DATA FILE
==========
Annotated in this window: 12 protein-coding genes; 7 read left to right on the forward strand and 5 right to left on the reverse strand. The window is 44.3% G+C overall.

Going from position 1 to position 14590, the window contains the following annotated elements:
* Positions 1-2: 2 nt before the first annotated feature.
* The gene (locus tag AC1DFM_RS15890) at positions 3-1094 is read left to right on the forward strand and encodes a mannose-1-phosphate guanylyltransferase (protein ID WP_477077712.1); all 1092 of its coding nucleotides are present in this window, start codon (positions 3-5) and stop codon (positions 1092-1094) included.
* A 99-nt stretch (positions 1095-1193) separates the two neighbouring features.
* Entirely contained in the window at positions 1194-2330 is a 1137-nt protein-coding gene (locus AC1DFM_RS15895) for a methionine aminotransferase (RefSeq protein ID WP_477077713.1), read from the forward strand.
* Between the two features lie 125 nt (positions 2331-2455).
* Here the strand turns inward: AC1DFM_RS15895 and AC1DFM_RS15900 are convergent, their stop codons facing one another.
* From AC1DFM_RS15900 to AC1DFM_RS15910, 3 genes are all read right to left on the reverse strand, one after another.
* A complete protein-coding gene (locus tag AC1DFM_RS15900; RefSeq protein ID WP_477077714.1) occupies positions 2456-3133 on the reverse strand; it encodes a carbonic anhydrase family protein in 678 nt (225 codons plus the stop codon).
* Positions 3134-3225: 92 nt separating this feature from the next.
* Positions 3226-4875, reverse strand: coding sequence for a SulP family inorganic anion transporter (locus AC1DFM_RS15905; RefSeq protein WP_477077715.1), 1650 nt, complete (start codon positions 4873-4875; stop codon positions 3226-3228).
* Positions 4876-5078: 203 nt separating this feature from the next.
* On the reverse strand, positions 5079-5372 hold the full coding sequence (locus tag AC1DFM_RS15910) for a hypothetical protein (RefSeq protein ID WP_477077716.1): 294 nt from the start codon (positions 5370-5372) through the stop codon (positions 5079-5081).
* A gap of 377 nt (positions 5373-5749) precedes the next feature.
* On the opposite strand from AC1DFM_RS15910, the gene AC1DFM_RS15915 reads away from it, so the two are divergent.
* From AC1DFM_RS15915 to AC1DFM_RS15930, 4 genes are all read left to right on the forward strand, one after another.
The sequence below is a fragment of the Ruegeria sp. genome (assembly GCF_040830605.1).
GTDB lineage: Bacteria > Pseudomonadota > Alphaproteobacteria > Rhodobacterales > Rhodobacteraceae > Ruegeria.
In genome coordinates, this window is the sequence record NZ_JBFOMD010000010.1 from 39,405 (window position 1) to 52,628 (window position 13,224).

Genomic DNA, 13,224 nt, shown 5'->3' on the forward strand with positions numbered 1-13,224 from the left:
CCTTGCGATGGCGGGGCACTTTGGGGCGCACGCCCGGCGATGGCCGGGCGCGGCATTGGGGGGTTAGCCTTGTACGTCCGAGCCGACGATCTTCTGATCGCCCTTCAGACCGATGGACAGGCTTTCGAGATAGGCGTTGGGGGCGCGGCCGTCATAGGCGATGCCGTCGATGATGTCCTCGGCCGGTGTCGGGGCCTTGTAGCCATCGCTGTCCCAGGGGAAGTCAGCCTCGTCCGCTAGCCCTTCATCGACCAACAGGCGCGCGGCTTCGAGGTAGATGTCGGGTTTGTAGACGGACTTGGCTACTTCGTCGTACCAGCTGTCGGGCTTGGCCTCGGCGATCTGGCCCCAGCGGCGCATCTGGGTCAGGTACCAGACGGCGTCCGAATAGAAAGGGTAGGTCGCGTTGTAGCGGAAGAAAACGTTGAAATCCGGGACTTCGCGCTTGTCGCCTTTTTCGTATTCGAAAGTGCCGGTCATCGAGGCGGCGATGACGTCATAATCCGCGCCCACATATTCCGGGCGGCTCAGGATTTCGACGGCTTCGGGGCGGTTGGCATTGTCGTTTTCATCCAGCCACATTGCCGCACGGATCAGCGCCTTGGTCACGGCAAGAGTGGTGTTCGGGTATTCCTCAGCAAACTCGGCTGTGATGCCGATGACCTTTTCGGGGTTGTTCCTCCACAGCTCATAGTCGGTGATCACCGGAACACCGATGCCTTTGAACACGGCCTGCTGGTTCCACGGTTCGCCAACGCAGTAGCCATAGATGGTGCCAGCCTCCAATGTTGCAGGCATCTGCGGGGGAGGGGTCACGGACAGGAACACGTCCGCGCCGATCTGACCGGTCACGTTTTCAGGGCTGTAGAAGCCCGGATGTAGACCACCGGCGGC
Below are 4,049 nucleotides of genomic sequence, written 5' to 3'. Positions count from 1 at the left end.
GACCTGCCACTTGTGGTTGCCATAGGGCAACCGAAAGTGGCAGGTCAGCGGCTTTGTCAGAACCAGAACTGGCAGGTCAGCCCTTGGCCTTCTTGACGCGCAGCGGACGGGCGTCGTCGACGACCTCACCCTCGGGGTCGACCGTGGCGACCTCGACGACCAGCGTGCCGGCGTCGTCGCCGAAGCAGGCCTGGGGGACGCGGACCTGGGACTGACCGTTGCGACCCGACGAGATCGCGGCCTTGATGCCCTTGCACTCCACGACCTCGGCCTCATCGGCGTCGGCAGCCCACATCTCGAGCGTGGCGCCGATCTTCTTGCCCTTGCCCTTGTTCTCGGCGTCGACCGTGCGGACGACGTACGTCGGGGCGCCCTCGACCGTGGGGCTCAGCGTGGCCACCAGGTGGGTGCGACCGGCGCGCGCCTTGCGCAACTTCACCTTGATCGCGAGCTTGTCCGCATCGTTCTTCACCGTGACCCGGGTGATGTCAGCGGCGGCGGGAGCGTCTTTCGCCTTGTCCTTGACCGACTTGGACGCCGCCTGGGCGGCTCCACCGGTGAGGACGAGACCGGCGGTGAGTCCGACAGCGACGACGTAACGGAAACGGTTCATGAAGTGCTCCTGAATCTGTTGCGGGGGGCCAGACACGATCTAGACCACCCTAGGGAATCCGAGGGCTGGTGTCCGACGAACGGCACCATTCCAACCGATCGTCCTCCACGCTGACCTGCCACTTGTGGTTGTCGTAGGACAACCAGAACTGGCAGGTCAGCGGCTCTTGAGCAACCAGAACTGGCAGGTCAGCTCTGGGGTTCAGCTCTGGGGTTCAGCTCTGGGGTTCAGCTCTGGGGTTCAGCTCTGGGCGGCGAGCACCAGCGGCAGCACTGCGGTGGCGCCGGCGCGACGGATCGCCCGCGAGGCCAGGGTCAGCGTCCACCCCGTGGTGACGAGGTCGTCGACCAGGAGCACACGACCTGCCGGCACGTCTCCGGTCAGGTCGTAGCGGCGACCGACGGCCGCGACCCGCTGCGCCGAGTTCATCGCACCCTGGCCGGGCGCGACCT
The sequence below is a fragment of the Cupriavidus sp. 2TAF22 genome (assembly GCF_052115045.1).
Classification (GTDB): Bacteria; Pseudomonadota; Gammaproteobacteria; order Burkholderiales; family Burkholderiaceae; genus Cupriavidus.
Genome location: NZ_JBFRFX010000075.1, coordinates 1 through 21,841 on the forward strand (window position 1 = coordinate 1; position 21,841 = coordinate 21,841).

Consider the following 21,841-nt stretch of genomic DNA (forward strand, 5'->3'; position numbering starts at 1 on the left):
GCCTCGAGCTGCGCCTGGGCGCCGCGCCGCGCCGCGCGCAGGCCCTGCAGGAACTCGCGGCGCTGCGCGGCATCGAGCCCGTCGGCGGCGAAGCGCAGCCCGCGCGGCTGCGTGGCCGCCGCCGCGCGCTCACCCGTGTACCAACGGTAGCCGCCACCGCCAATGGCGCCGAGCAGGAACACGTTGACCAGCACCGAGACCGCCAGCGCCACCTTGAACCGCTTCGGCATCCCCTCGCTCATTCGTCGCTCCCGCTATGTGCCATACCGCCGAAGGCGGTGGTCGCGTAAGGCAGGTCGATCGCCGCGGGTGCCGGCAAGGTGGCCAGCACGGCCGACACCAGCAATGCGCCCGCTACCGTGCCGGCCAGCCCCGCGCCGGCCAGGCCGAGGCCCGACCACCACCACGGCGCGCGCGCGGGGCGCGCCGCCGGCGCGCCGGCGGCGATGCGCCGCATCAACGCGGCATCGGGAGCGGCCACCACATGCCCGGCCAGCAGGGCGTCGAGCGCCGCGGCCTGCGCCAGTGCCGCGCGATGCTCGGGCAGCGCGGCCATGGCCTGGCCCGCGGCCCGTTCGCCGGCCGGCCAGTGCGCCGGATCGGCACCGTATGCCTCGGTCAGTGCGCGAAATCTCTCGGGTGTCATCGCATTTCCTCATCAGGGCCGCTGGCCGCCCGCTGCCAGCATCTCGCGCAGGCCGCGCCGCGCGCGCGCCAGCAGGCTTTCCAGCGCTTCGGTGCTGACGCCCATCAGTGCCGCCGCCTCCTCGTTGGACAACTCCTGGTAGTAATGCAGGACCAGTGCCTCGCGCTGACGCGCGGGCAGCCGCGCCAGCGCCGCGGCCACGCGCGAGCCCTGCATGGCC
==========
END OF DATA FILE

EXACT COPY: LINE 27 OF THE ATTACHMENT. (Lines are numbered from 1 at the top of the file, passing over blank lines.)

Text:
Genome location: NZ_JBFRFX010000075.1, coordinates 1 through 21,841 on the forward strand (window position 1 = coordinate 1; position 21,841 = coordinate 21,841).